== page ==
Case Study: Water Resources

Case study description:

The hypothetical "City A" is in western Victoria. It currently has adequate water resource security, however if there is an ongoing drop in runoff of 20% or more, major measures would be needed such as managing demand (e.g. restrictions) or managing supply (e.g. extra infrastructure such as reservoirs, or additional supply sources such as groundwater extraction and desalination). Non-climatic factors such as demographics and industry trends are also important. After considering all aspects, there are three broad policy settings for long-term management that the City sees as practical: "Business as usual", "Monitor and scope" and "Active management and phase-in". These are described in more detail in the table below.

Back of the envelope:

The catchments affecting City A (in southeast Australia) are known to have quite a large “inflation factor” between rainfall and runoff. For this example we assume the round number of 2 (e.g. an ongoing reduction of 10% in rainfall may lead to a reduction of 20% in runoff). A general projection for southern Australia is reduced annual rainfall. For western Victoria, projections (see the Cluster Report for Southern Slopes and/or Summary Data Explorer results) show a reduction of mean annual rainfall by 2090 under a RCP8.5 of -27% to +4% (median -9%), putting the possibility of a 10% reduction in rainfall as possible but not certain. Under a lower emission scenario (RCP4.5) the range projected by models is -15% to +3% (-7%), so reaching the threshold is possible there too.

Policy setting

Detail

Business as usual

No change to current water management

Monitor and scope

Set up monitoring procedures and scope the various management interventions that may be needed in the future

Active management and phase-in

Develop phased water management guidelines, from gentle to strict. Plan and develop finance for greater water infrastructure.

Since it is not obvious or unanimous that the 20% threshold will/will not be exceeded in all cases, more detailed analysis is suggested. Also, the seasonality, timing and periodicity of rainfall is important to runoff (e.g. 100 mm of rainfall in one day leads to more runoff than 5 mm for 20 days in a row), so projected change to the character of rainfall may influence the runoff projection markedly. Along with rainfall, the other aspect of runoff is evaporation and this may also be important.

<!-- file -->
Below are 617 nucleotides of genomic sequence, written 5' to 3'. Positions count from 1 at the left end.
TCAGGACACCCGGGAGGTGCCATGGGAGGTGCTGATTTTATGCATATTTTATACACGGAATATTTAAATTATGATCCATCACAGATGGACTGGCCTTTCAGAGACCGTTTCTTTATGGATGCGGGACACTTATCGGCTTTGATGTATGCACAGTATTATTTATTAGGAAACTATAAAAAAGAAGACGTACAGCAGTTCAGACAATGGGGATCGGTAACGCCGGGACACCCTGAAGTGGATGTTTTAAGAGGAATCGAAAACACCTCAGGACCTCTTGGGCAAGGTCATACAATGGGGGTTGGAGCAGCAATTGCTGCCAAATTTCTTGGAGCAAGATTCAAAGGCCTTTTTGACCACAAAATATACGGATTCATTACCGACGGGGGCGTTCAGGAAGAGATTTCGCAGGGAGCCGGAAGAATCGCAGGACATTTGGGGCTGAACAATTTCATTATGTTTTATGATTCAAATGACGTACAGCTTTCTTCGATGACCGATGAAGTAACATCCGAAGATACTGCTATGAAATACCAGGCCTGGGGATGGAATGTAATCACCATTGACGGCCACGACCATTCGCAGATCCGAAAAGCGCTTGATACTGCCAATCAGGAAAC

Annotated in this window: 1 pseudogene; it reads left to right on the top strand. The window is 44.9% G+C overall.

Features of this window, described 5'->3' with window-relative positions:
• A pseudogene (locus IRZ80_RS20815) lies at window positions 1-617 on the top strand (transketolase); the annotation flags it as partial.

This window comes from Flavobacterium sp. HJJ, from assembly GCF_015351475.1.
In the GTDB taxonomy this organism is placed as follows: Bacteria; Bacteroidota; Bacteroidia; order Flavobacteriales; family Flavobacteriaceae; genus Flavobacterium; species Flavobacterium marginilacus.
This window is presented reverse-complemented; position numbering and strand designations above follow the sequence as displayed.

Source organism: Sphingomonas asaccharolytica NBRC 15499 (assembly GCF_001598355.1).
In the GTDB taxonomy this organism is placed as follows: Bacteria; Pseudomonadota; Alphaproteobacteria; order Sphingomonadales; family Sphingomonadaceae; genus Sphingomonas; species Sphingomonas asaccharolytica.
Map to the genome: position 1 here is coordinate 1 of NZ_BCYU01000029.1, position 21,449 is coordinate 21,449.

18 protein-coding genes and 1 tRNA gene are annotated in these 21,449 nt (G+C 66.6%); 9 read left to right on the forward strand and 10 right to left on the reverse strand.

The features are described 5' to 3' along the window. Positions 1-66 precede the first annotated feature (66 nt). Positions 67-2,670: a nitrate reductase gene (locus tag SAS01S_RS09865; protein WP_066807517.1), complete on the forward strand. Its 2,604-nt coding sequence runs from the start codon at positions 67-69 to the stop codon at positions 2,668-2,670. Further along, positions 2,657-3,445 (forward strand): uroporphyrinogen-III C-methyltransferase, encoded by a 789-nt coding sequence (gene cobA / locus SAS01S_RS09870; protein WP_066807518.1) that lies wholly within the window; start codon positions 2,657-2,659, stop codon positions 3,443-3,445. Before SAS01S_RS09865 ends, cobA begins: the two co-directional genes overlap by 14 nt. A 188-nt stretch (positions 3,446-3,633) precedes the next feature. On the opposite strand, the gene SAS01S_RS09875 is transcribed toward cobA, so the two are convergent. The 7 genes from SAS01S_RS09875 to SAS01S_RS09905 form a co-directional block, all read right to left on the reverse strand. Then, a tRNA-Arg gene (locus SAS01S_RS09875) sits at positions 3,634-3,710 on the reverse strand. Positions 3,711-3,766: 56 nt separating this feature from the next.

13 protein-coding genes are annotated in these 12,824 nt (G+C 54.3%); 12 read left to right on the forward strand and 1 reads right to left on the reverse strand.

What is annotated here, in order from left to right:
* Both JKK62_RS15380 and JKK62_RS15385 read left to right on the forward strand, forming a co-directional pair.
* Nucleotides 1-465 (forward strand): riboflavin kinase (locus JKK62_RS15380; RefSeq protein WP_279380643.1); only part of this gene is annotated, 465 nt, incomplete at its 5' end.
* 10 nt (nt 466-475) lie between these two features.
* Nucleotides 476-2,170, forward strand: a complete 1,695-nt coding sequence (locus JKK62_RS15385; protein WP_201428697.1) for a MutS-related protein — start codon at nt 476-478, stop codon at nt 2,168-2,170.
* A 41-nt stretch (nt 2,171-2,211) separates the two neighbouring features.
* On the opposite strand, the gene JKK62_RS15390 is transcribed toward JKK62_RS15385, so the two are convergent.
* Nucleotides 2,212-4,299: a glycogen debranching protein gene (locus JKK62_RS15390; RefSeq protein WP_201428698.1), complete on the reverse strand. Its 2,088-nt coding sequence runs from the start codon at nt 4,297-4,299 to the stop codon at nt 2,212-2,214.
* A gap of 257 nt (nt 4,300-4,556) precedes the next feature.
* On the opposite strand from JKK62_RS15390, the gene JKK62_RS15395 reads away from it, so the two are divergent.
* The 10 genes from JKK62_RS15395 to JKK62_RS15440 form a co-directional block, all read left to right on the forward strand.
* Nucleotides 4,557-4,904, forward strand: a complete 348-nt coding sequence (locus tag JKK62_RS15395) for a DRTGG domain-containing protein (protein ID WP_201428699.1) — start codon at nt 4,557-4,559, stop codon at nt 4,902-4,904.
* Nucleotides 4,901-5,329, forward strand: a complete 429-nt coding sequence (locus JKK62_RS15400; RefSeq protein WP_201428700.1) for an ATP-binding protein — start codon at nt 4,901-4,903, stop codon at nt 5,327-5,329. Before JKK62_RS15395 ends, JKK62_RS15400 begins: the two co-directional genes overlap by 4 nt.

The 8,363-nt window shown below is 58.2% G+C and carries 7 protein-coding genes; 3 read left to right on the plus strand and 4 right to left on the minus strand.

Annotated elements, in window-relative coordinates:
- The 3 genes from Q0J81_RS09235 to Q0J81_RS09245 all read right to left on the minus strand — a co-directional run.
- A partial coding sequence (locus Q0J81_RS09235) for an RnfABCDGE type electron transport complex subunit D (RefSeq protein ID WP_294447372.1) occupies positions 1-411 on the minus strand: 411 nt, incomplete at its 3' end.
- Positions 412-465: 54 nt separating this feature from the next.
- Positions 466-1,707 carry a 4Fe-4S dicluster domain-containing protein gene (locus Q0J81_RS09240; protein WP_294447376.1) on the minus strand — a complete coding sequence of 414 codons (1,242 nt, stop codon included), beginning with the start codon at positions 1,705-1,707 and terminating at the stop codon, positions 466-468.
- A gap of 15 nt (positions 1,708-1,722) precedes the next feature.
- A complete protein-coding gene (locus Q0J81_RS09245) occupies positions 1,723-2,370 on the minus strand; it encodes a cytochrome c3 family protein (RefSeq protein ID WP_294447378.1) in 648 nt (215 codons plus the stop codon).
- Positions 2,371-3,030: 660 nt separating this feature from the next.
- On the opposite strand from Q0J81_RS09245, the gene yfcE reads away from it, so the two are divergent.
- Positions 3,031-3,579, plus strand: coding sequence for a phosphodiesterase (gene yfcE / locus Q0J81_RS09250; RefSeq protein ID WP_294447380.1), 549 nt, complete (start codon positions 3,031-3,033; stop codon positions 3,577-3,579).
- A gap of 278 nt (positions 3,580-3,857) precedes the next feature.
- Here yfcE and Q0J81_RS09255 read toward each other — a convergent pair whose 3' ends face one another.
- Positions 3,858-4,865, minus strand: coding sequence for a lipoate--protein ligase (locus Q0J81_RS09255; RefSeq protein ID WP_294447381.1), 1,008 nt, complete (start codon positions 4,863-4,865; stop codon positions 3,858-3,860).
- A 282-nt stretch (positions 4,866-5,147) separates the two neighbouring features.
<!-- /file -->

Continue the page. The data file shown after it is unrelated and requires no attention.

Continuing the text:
All these factors indicate that more sophisticated analysis of runoff using specialised models is warranted, and this requires a more complex process of producing relevant datasets.

Risks inlcude:

  1. Being unprepared for potential change
  2. Financial costs and loss of good-will from introducing measures before they are needed

Set time-frame and risk:

The City primarily manages water on time-frames of up to a year, but also has long-term planning horizons of five years, 10 years, 50 years and 100 years. Climate projections are used to inform the 50 and 100 year time-frame planning. For these time-frames, managers have decided to manage using a ‘most likely climate scenario’ focus, but applying the precautionary principle where and when possible. This means they will mainly consider the "maximum consensus" projections scenario (see Introduction to Climate Futures ) but will also consider a "worst-case" climate scenario. Therefore, they want to consider the range of projections for an intermediate emissions future (RCP4.5) and a high emissions future (RCP8.5), but take particular note of the driest projection for high emissions.

Key context for choosing datasets

  1. Sub-setting global climate models and regional climate projections is important to assess – consider the low probability, high impact outcomes as well as the consensus view
  2. A low tolerance for bias – runoff models are calibrated to local observations
  3. All factors of the signal are potentially important (mean, variability etc.)
  4. Downscaling potentially adds value for this question – work is on a regional scale, we are most interested in rainfall, region is affected by topography and there are other regional drivers
  5. Mean scaling is probably inadequate, and complex scaling or bias correction seems warranted (but alternative, simpler approaches should be also assessed)

Choice of datasets:

Select a representative set of global climate models and downscaling (using the Climate Futures approach), use either complex scaling or bias-correction of internally-consistent series of rainfall and potential evapotranspiration to produce the input datasets for appropriate rainfall-runoff models.

Page updated: 1st August 2016